"Let Food Be Your Medicine"
Hippocrates, the father of medicine, is quoted as saying "Let food be your medicine," a creed that most raw, living food believers take to heart. While once this thought was deemed strange, even conventional medicine is taking steps, albeit tottering baby steps, towards embracing this concept.
The American Medical Association journal recently published an article broaching the concept that more treatment does not necessarily end with a better outcome The Archives of Internal Medicine announced on April 12, 2010 a new column devoted to reader-submitted case studies in which less intervention, rather than more, resulted in a positive health outcome. http://archinte.ama-assn.org/cgi/content/full/170/7/584
Rising costs, concern over side effects of pharmaceutical drugs, and the growing number of people with chronic lifestyle-related illnesses appear to be the impetus behind this new thinking among those in the conventional medical establishment. Doctors are seeing more and more overweight and obese people in their office suffering from metabolic syndrome, adult onset diabetes, heart disease, high blood pressure, and other conditions that can be improved with lifestyle changes. The concept of people taking charge of their health and making lifestyle changes is slowly and steadily becoming mainstream.
Key Take Aways
As someone embracing a raw, living food diet, you're probably well aware of the drawbacks of taking a pill for every ill. Foods can indeed be your medicine to some extent. For example, certain foods may calm inflammation. Eating more on the alkaline side of the spectrum and eating a diet rich in plant-based sources of omega-3 fatty acids can calm inflammatory conditions. Some thyroid conditions respond positively to sea vegetables (but please consult your doctor before trying this or any alternative therapy; depending on your thyroid condition, excess iodine may not be good for you.)
The plant world provides a rich pharmacopeia available to all who seek it. Wild greens, dark green leafy vegetables and other plant sources provide many buffers against disease. Choosing organic foods, eating low glycemic foods, and engaging in vigorous exercise are all healthy lifestyle choices.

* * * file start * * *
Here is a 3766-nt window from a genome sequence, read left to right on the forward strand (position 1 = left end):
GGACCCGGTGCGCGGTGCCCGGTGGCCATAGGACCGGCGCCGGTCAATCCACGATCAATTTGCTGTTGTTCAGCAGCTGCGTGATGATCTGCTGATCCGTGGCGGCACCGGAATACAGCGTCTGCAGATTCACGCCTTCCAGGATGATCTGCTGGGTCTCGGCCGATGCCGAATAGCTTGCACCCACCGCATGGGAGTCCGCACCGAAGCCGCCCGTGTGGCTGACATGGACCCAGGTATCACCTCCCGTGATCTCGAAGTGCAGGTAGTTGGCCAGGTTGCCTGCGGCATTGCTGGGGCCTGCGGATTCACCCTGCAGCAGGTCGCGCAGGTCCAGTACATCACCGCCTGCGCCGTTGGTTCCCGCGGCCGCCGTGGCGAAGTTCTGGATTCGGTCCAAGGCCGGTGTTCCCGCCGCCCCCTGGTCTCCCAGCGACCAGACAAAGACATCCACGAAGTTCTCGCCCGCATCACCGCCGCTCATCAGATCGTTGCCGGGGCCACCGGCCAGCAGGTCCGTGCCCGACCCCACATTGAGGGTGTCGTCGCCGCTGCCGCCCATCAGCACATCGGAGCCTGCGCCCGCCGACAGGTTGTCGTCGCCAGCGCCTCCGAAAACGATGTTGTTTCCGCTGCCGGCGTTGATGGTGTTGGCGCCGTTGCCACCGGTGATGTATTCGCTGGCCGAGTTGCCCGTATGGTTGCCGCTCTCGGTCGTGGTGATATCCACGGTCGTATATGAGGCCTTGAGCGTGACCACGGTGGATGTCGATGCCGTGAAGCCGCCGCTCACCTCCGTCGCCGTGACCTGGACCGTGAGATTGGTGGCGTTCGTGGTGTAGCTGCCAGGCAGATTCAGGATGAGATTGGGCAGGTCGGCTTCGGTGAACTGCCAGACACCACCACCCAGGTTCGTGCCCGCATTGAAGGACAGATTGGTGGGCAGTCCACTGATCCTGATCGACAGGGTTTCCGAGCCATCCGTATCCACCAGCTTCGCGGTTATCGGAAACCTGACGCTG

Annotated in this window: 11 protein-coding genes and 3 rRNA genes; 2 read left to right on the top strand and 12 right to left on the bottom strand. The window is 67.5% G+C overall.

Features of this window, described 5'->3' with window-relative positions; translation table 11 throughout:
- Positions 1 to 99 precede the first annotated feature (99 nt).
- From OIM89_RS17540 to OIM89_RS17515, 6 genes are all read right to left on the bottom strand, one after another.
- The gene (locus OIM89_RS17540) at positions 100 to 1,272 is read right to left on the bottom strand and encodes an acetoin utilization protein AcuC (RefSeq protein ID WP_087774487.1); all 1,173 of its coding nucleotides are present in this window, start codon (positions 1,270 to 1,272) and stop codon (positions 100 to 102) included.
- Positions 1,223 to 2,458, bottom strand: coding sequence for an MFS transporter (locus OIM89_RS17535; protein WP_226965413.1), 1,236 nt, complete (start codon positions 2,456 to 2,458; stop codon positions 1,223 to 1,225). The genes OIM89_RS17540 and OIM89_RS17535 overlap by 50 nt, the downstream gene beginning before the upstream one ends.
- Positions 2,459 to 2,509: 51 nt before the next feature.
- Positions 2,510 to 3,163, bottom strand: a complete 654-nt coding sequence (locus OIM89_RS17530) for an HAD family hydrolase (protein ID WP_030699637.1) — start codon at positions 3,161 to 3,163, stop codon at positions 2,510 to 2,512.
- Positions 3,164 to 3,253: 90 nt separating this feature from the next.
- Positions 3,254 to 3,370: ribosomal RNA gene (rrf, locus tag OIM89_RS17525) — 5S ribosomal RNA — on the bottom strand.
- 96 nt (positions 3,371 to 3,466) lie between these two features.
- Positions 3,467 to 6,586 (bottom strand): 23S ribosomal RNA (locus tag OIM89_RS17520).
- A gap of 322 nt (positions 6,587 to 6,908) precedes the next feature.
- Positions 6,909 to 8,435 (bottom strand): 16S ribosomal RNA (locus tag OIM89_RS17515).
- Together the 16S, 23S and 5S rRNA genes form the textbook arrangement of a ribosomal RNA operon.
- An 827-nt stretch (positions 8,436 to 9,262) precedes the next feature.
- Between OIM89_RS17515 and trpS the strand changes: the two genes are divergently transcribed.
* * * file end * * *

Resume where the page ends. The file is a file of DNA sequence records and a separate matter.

Preventing Lifestyle Diseases
The American Heart Association states, "Many studies have shown that vegetarians seem to have a lower risk of obesity, coronary heart disease (which causes heart attack), high blood pressure, diabetes mellitus and some forms of cancer." http://www.americanheart.org/presenter.jhtml?identifier=4777 Taking vegetarianism to its ultimate natural state, raw, living foods provide the same benefits by basing the diet on enzyme and nutrient-rich plant foods.
Diet may not prevent every lifestyle disease, but there's enough research now that even the most skeptical conventional medical journals and associations embrace the notion. So eat your greens, watch your weight, and embrace the many health benefits that eating plant foods brings to your life.
These statements have not been evaluated by the food and drug administration. The preceding information and/or products are for educational purposes only and are not meant to diagnose, prescribe, or treat illness. Please consult your doctor before making any changes or before starting ANY exercise or nutritional supplement program or before using this information or any product during pregnancy or if you have a serious medical condition.
Written by: Jeanne Grunert
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